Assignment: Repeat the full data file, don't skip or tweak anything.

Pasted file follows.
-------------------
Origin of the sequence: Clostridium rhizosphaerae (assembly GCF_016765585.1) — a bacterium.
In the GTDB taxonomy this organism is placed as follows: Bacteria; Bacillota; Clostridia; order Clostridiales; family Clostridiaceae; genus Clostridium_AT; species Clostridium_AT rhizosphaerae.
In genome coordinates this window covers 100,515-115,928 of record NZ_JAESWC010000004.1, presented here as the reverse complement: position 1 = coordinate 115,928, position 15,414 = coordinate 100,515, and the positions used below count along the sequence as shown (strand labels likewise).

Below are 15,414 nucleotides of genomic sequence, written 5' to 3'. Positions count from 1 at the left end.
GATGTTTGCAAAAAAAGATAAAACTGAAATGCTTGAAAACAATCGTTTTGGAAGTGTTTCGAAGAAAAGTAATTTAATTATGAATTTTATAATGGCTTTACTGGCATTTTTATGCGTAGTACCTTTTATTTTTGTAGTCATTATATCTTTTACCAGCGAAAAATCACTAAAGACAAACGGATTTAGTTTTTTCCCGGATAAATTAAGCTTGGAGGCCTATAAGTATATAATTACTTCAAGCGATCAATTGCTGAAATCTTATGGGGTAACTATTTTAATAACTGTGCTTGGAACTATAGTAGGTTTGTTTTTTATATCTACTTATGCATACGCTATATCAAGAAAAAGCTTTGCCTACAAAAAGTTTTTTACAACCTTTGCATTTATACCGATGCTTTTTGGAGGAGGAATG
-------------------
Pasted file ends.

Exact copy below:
Origin of the sequence: Clostridium rhizosphaerae (assembly GCF_016765585.1) — a bacterium.
In the GTDB taxonomy this organism is placed as follows: Bacteria; Bacillota; Clostridia; order Clostridiales; family Clostridiaceae; genus Clostridium_AT; species Clostridium_AT rhizosphaerae.
In genome coordinates this window covers 100,515-115,928 of record NZ_JAESWC010000004.1, presented here as the reverse complement: position 1 = coordinate 115,928, position 15,414 = coordinate 100,515, and the positions used below count along the sequence as shown (strand labels likewise).

Below are 15,414 nucleotides of genomic sequence, written 5' to 3'. Positions count from 1 at the left end.
GATGTTTGCAAAAAAAGATAAAACTGAAATGCTTGAAAACAATCGTTTTGGAAGTGTTTCGAAGAAAAGTAATTTAATTATGAATTTTATAATGGCTTTACTGGCATTTTTATGCGTAGTACCTTTTATTTTTGTAGTCATTATATCTTTTACCAGCGAAAAATCACTAAAGACAAACGGATTTAGTTTTTTCCCGGATAAATTAAGCTTGGAGGCCTATAAGTATATAATTACTTCAAGCGATCAATTGCTGAAATCTTATGGGGTAACTATTTTAATAACTGTGCTTGGAACTATAGTAGGTTTGTTTTTTATATCTACTTATGCATACGCTATATCAAGAAAAAGCTTTGCCTACAAAAAGTTTTTTACAACCTTTGCATTTATACCGATGCTTTTTGGAGGAGGAATG